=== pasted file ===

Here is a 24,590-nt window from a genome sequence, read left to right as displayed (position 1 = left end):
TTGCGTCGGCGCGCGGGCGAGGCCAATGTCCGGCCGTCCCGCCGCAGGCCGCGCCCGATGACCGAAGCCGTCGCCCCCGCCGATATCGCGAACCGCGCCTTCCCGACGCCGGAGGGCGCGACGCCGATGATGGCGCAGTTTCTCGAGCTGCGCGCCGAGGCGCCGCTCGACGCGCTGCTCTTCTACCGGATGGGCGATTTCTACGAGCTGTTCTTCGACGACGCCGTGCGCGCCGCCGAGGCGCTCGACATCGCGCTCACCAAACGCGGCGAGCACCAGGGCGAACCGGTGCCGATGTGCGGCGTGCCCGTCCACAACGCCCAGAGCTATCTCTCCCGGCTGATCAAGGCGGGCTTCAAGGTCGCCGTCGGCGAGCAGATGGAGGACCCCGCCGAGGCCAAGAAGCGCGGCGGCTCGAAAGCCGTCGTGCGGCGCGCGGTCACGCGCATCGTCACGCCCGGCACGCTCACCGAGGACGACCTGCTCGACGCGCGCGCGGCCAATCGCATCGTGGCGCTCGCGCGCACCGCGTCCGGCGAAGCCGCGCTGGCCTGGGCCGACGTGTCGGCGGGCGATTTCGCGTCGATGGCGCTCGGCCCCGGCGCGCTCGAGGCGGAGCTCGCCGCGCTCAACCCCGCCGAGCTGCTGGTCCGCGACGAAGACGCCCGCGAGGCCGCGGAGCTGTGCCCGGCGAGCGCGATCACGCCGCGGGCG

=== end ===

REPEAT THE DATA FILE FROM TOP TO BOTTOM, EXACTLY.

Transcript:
Here is a 24,590-nt window from a genome sequence, read left to right as displayed (position 1 = left end):
TTGCGTCGGCGCGCGGGCGAGGCCAATGTCCGGCCGTCCCGCCGCAGGCCGCGCCCGATGACCGAAGCCGTCGCCCCCGCCGATATCGCGAACCGCGCCTTCCCGACGCCGGAGGGCGCGACGCCGATGATGGCGCAGTTTCTCGAGCTGCGCGCCGAGGCGCCGCTCGACGCGCTGCTCTTCTACCGGATGGGCGATTTCTACGAGCTGTTCTTCGACGACGCCGTGCGCGCCGCCGAGGCGCTCGACATCGCGCTCACCAAACGCGGCGAGCACCAGGGCGAACCGGTGCCGATGTGCGGCGTGCCCGTCCACAACGCCCAGAGCTATCTCTCCCGGCTGATCAAGGCGGGCTTCAAGGTCGCCGTCGGCGAGCAGATGGAGGACCCCGCCGAGGCCAAGAAGCGCGGCGGCTCGAAAGCCGTCGTGCGGCGCGCGGTCACGCGCATCGTCACGCCCGGCACGCTCACCGAGGACGACCTGCTCGACGCGCGCGCGGCCAATCGCATCGTGGCGCTCGCGCGCACCGCGTCCGGCGAAGCCGCGCTGGCCTGGGCCGACGTGTCGGCGGGCGATTTCGCGTCGATGGCGCTCGGCCCCGGCGCGCTCGAGGCGGAGCTCGCCGCGCTCAACCCCGCCGAGCTGCTGGTCCGCGACGAAGACGCCCGCGAGGCCGCGGAGCTGTGCCCGGCGAGCGCGATCACGCCGCGGGCG